In 1995, though, Miami was caught up in a Pell Grant scandal and received the partial wrath of the NCAA for it. The Hurricanes' penalty was not death, but did leave the football program on life support for years to come. Only in 2001 did Miami rise from its deathbed and return to national prominence, capping a perfect season with a 37-14 win over Nebraska for the national championship.
Now, in 2011, a decade-long scandal has come to light. In his allegations, Shapiro spells out the culture of Miami, and his desire to bring back The U. He wanted to be Uncle Luke, the man who allegedly created a pay-for-play system that served as a pat on the head for players who performed well on Saturdays. Shapiro gave incentives for big plays, placed bounties on opponents' heads and immersed himself in the culture of The U. The aura of The U never died, even after the penalties handed down in the late-1990s.
If there were a time to kill a program and start over, this would be it, assuming the contents of the Yahoo! report are true. There's a pattern and a culture at Miami that spans decades and involves behavior that flips the bird to the NCAA and its rules. Just six years after Miami was hit with significant penalties for the Pell Grant scandal, Nevin Shapiro allegedly moved in, providing a whole host of improper benefits while reviving the culture of The U.
It doesn't matter if Miami officials, including former athletic director Paul Dee, knew about Shapiro's alleged role in the operation. They should have known, in the words of Paul Dee, who emphasized that high-profile athletes require high-profile compliance while dropping the hammer on USC. And given the history of The U, keeping track of the interactions between boosters and players, especially actions as flagrant as Shapiro alleges, should have been a top-priority.
But while the death penalty should be on the table given the circumstances and precedent, the NCAA has shown it doesn't care about the past, with many, perhaps rightfully, surmising that college athletics' governing body is "making it up as it goes along." Penalties are handed down with no real regard for precedent and with little in the way of rhyme or reason. This isn't a court of law, a fact that's abundantly clear at all levels of the process, from investigation to penalty.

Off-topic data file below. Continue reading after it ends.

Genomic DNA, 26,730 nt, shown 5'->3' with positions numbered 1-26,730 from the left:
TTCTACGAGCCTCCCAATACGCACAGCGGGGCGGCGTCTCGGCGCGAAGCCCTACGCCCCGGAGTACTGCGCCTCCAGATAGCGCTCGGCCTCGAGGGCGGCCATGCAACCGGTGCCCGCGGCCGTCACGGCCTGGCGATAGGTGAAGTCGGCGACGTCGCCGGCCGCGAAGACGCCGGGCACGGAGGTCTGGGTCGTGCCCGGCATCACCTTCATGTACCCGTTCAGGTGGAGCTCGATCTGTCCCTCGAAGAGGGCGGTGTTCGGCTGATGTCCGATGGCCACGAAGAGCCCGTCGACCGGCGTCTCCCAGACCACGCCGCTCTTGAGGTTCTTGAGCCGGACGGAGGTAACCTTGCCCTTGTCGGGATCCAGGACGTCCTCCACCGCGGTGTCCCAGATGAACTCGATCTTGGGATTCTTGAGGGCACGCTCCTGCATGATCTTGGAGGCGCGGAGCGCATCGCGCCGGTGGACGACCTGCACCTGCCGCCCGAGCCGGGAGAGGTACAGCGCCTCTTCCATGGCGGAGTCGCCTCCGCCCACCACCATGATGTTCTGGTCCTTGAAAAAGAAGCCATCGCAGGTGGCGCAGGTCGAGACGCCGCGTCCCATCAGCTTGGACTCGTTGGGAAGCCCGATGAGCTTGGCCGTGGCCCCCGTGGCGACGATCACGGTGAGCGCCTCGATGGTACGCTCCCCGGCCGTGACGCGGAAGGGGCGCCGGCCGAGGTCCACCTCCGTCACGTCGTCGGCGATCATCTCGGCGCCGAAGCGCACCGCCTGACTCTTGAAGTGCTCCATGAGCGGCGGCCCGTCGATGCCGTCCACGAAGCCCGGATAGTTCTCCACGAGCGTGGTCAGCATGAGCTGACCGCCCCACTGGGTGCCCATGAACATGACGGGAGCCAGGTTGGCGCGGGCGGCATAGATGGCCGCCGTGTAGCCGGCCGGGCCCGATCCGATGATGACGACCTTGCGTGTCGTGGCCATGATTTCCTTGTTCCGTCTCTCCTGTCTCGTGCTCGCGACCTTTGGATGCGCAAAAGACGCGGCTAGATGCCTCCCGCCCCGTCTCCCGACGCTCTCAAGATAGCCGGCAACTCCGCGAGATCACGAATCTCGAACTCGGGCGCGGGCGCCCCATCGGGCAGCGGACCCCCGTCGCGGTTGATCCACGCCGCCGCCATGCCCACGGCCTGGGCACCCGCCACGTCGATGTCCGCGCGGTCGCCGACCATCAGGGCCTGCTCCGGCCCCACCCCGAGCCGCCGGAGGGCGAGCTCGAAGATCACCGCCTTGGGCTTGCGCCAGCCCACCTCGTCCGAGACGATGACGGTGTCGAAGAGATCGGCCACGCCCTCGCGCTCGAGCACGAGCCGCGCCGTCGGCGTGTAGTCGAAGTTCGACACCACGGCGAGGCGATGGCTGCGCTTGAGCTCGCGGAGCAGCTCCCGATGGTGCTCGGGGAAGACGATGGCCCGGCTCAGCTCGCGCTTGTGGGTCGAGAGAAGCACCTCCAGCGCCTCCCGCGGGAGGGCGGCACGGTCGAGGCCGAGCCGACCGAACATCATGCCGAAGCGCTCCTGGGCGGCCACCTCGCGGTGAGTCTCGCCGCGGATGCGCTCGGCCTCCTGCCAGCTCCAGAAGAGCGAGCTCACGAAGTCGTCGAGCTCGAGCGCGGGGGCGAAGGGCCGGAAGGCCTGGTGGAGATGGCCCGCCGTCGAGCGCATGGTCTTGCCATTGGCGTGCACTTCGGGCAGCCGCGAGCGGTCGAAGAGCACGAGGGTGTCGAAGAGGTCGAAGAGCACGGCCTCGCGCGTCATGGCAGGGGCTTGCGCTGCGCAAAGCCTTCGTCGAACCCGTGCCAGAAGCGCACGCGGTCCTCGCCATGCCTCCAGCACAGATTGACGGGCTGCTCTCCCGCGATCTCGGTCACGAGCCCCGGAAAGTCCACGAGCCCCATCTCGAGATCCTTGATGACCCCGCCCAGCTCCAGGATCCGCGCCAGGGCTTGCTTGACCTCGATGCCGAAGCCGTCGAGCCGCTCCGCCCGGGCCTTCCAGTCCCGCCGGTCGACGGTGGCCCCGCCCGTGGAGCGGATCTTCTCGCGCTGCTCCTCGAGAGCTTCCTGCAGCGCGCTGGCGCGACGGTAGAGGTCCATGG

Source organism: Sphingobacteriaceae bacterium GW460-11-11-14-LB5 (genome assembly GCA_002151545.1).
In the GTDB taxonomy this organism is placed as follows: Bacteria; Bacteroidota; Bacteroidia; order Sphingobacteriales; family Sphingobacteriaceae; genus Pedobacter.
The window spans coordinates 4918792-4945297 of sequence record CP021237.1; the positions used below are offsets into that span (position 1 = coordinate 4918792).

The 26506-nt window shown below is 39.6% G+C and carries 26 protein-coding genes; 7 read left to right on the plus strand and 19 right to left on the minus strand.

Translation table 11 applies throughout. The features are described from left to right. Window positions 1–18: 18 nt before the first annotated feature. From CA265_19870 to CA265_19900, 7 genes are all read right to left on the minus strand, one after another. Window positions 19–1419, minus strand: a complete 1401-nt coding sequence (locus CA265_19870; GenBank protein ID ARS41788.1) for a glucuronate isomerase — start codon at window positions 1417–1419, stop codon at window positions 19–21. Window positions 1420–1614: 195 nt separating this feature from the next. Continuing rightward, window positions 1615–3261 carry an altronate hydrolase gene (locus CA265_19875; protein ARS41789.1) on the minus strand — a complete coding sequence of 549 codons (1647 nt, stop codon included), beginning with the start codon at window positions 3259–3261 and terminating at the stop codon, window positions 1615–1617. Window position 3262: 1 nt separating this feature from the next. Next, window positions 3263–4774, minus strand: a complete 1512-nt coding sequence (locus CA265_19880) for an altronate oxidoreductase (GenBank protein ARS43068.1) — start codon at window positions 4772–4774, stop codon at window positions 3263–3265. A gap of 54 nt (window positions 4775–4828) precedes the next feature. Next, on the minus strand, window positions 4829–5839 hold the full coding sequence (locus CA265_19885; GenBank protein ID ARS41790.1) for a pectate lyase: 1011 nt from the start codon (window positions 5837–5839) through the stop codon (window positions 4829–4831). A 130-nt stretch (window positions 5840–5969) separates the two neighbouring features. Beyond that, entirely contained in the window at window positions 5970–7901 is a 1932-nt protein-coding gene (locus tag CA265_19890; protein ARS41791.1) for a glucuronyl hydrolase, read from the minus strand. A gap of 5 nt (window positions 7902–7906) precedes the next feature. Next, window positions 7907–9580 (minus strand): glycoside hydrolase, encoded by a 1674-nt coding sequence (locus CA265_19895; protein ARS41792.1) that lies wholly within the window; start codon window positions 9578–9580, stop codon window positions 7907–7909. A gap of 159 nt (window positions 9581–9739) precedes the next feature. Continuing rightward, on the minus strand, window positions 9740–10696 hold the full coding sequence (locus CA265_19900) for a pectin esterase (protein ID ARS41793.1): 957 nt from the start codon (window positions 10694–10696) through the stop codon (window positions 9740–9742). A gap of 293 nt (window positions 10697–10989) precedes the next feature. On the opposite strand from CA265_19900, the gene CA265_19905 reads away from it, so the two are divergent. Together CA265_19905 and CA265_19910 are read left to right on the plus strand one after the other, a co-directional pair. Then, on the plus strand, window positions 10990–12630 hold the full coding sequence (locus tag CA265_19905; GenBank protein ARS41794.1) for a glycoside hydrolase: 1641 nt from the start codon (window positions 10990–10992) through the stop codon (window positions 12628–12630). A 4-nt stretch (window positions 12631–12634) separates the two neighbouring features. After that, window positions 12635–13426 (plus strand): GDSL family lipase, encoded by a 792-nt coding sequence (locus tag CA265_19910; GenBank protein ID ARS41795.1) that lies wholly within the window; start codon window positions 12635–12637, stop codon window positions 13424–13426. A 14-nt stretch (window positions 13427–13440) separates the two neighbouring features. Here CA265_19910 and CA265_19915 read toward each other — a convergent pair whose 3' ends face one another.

And therein lies the problem with the NCAA. With no clear guidelines and punishments, and faced with a situation as serious as the one Miami presents, college athletics' governing body is flying blind, and doing so without the support of the public at-large.
No matter what happens to Miami, it will be a purely symbolic move. A death penalty makes the Hurricanes a sacrificial lamb, serving as a reminder that the nuclear option is still on the table. It won't deter enthusiastic boosters from going overboard, nor will it suddenly cause programs around the country to clean up their act.
But anything less than a death penalty is tacit approval of the blurred lines of amateurism.
And though the NCAA can kill a small program -- the Morehouse College men's soccer program and MacMurray College men's tennis program both ceased to exist in recent years -- it fears demolishing a major college team.
Because of the seeds sown when SMU was handed the death penalty, the NCAA has placed itself in a no-win situation. No matter what it does to Miami, the NCAA is facing the very real possibility of losing control -- moreso than it has already.